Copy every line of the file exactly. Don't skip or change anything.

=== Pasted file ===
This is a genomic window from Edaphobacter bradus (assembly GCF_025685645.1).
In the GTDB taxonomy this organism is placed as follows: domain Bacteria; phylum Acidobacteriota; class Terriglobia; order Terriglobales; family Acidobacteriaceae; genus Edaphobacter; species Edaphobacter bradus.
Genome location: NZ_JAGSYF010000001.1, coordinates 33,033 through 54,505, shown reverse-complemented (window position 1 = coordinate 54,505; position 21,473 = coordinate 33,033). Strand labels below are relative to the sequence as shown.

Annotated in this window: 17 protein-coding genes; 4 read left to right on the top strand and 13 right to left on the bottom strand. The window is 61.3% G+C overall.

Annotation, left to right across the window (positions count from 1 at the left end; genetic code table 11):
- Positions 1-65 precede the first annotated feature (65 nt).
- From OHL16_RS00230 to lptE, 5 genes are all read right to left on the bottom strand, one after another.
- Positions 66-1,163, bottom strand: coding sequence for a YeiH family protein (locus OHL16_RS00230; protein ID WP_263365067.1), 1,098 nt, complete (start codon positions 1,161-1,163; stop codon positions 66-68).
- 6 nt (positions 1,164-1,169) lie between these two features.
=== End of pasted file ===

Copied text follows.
This is a genomic window from Edaphobacter bradus (assembly GCF_025685645.1).
In the GTDB taxonomy this organism is placed as follows: domain Bacteria; phylum Acidobacteriota; class Terriglobia; order Terriglobales; family Acidobacteriaceae; genus Edaphobacter; species Edaphobacter bradus.
Genome location: NZ_JAGSYF010000001.1, coordinates 33,033 through 54,505, shown reverse-complemented (window position 1 = coordinate 54,505; position 21,473 = coordinate 33,033). Strand labels below are relative to the sequence as shown.

Annotated in this window: 17 protein-coding genes; 4 read left to right on the top strand and 13 right to left on the bottom strand. The window is 61.3% G+C overall.

Annotation, left to right across the window (positions count from 1 at the left end; genetic code table 11):
- Positions 1-65 precede the first annotated feature (65 nt).
- From OHL16_RS00230 to lptE, 5 genes are all read right to left on the bottom strand, one after another.
- Positions 66-1,163, bottom strand: coding sequence for a YeiH family protein (locus OHL16_RS00230; protein ID WP_263365067.1), 1,098 nt, complete (start codon positions 1,161-1,163; stop codon positions 66-68).
- 6 nt (positions 1,164-1,169) lie between these two features.